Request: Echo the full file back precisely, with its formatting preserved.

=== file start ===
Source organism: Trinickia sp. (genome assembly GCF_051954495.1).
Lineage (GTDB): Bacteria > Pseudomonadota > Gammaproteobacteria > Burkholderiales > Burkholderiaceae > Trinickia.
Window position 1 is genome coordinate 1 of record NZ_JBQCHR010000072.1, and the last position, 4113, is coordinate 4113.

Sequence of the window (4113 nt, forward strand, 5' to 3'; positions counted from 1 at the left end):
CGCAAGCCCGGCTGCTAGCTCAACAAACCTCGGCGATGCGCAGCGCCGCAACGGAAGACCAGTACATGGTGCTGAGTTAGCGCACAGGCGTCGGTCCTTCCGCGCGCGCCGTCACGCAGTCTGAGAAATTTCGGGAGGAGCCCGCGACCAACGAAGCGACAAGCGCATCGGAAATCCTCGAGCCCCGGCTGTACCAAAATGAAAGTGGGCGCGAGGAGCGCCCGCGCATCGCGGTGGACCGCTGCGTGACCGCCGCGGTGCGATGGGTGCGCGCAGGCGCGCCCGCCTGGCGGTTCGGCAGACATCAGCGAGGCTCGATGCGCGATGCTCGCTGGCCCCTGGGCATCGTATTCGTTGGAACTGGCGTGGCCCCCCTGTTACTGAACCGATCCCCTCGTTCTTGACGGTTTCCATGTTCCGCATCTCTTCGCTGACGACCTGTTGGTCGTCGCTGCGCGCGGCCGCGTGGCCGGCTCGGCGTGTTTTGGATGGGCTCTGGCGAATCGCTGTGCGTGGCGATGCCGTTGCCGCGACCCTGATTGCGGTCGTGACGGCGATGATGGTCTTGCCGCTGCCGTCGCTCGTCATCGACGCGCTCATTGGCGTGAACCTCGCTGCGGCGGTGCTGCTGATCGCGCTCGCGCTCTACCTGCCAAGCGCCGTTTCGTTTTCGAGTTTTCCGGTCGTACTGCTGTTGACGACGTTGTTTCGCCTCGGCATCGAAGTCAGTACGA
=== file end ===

Source organism: Trinickia sp. (genome assembly GCF_051954495.1).
Lineage (GTDB): Bacteria > Pseudomonadota > Gammaproteobacteria > Burkholderiales > Burkholderiaceae > Trinickia.
Window position 1 is genome coordinate 1 of record NZ_JBQCHR010000072.1, and the last position, 4113, is coordinate 4113.

Sequence of the window (4113 nt, forward strand, 5' to 3'; positions counted from 1 at the left end):
CGCAAGCCCGGCTGCTAGCTCAACAAACCTCGGCGATGCGCAGCGCCGCAACGGAAGACCAGTACATGGTGCTGAGTTAGCGCACAGGCGTCGGTCCTTCCGCGCGCGCCGTCACGCAGTCTGAGAAATTTCGGGAGGAGCCCGCGACCAACGAAGCGACAAGCGCATCGGAAATCCTCGAGCCCCGGCTGTACCAAAATGAAAGTGGGCGCGAGGAGCGCCCGCGCATCGCGGTGGACCGCTGCGTGACCGCCGCGGTGCGATGGGTGCGCGCAGGCGCGCCCGCCTGGCGGTTCGGCAGACATCAGCGAGGCTCGATGCGCGATGCTCGCTGGCCCCTGGGCATCGTATTCGTTGGAACTGGCGTGGCCCCCCTGTTACTGAACCGATCCCCTCGTTCTTGACGGTTTCCATGTTCCGCATCTCTTCGCTGACGACCTGTTGGTCGTCGCTGCGCGCGGCCGCGTGGCCGGCTCGGCGTGTTTTGGATGGGCTCTGGCGAATCGCTGTGCGTGGCGATGCCGTTGCCGCGACCCTGATTGCGGTCGTGACGGCGATGATGGTCTTGCCGCTGCCGTCGCTCGTCATCGACGCGCTCATTGGCGTGAACCTCGCTGCGGCGGTGCTGCTGATCGCGCTCGCGCTCTACCTGCCAAGCGCCGTTTCGTTTTCGAGTTTTCCGGTCGTACTGCTGTTGACGACGTTGTTTCGCCTCGGCATCGAAGTCAGTACGA